(Posted Thu. Sep 26th, 2013)
Sept. 26: NCGA joined researchers from universities and private business, equipment manufacturers and software companies this week in St. Louis, at The Plant Genomics Congress USA. The Plant Genomics Congress USA agenda contained a great line-up of speakers who addressed how Next Generation Sequencing (NGS) technologies continue to transform plant science. The speakers also examined the latest NGS technology platforms as well as tools to aid data analysis.
“Understanding the latest in genomic technology helps NCGA select the best research to support and give informed advice to USDA,” said Rick Vierling, NCGA’s Director of Research and New Uses. “The publishing of the maize genome was just the beginning, like most discoveries, knowing more information leads to more questions.”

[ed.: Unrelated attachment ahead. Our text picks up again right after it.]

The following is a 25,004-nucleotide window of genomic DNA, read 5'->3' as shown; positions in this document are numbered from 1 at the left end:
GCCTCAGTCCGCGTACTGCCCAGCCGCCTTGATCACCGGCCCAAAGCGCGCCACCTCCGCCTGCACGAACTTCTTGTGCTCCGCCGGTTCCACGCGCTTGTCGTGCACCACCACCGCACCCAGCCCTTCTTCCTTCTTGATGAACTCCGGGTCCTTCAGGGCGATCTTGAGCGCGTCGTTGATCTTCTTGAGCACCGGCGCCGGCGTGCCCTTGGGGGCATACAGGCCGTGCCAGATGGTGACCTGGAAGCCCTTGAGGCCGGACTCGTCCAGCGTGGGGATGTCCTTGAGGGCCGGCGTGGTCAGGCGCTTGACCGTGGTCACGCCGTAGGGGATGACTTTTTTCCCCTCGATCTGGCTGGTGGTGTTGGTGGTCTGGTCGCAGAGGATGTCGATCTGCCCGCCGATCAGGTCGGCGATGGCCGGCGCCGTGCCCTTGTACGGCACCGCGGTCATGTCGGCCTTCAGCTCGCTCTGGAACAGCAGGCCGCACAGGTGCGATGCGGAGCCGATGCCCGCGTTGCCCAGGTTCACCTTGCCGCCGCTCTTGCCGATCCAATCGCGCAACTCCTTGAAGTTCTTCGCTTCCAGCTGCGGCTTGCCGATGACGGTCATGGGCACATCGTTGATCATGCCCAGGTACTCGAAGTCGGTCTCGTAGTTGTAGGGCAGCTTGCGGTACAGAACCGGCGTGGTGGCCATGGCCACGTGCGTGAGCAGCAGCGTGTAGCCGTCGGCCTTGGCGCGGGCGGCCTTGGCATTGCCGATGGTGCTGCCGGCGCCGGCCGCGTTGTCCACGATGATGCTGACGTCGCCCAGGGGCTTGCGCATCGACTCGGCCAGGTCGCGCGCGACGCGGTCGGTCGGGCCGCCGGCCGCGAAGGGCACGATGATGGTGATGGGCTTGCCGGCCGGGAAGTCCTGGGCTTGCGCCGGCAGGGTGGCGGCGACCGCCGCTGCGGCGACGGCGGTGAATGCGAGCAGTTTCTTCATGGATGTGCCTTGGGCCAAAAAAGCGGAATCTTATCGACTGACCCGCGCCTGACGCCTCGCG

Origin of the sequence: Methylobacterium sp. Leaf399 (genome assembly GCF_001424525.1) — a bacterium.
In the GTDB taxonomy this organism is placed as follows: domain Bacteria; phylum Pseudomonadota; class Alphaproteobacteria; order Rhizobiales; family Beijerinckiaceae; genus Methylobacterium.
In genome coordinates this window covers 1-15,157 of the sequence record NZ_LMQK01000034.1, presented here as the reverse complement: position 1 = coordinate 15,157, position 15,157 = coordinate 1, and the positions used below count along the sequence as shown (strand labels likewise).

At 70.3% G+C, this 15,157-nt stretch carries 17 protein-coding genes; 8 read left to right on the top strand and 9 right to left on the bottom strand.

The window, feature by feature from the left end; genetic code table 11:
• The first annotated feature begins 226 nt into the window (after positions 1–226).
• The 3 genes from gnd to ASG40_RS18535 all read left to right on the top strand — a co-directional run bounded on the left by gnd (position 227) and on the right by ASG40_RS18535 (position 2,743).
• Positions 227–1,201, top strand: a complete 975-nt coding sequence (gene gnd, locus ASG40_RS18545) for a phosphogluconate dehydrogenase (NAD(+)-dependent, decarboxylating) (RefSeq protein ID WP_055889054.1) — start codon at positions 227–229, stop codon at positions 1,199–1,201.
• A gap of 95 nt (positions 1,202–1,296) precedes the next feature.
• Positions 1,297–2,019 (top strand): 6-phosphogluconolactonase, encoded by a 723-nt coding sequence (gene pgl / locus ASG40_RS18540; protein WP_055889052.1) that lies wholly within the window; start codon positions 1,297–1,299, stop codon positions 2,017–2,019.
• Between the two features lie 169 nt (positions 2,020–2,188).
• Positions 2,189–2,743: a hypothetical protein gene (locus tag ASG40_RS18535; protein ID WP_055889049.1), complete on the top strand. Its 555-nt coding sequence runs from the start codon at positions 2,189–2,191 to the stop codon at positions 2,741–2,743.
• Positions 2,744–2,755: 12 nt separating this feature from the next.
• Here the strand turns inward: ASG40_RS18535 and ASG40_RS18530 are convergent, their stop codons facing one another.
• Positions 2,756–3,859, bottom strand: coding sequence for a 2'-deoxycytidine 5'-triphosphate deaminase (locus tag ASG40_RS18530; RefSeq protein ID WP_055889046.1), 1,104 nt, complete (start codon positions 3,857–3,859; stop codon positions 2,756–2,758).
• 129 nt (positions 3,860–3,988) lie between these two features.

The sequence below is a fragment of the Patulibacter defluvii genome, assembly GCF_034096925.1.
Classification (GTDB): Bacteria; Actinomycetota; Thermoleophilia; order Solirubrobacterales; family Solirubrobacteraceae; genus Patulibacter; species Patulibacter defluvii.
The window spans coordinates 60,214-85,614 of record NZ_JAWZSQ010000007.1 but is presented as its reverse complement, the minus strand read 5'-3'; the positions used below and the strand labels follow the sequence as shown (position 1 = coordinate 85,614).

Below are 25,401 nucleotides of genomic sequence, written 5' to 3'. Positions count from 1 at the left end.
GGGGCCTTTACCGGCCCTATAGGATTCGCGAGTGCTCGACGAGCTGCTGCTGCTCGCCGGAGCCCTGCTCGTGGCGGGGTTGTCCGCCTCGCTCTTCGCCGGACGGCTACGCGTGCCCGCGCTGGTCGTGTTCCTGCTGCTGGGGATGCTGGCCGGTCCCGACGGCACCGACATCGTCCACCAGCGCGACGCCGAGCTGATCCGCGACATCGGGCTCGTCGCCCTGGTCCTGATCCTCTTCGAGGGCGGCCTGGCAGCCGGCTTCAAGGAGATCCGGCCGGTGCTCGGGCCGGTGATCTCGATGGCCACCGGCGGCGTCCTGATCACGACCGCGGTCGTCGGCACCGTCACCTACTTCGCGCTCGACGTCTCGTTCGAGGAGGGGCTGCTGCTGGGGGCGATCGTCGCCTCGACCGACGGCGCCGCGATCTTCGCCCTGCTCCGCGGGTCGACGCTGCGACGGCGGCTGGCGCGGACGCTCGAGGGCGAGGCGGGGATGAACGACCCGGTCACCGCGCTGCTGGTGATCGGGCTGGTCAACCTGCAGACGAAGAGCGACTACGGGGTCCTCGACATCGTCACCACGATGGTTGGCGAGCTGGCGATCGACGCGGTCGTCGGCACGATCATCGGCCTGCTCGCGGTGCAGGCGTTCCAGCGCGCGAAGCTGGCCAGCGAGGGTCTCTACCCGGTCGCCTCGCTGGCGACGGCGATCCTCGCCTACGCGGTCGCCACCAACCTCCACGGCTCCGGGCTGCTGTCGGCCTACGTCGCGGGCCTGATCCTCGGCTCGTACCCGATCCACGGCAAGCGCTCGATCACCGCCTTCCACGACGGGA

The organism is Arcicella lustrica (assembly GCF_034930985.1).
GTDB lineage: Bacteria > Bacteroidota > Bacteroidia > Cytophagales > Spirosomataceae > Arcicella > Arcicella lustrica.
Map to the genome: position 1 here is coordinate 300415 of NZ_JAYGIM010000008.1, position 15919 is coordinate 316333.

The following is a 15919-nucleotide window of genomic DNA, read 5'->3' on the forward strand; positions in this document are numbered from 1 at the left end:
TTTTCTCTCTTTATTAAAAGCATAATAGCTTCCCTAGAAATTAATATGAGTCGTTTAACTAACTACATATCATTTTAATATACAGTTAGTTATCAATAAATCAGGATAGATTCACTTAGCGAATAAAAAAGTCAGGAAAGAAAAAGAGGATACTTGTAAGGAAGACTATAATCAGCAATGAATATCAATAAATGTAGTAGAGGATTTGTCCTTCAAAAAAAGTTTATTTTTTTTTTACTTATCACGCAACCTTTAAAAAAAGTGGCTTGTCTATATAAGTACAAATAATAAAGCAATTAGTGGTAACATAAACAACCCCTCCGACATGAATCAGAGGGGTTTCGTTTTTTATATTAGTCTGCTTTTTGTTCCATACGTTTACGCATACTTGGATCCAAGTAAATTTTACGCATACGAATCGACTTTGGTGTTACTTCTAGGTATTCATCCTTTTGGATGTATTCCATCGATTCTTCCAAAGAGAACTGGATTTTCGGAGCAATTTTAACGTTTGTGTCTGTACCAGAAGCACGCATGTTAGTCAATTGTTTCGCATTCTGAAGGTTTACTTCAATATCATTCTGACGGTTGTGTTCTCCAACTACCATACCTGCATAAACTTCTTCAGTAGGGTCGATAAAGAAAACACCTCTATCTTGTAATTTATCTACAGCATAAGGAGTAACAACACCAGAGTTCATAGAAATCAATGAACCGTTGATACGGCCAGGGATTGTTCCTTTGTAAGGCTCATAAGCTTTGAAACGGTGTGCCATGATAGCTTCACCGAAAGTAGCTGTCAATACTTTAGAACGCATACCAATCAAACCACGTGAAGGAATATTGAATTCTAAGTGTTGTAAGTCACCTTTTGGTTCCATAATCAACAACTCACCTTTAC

An area of science that is relying heavily on next generation sequencing is the understanding of the control of gene expression. This line of inquiry includes genetic control through epigenetics, alternative RNA splicing and small RNAs. Understanding genetic control is crucial to improving hybrid performance. Manipulating these control mechanisms may lead to new traits by using non transgenic technologies such as site directed mutagenesis.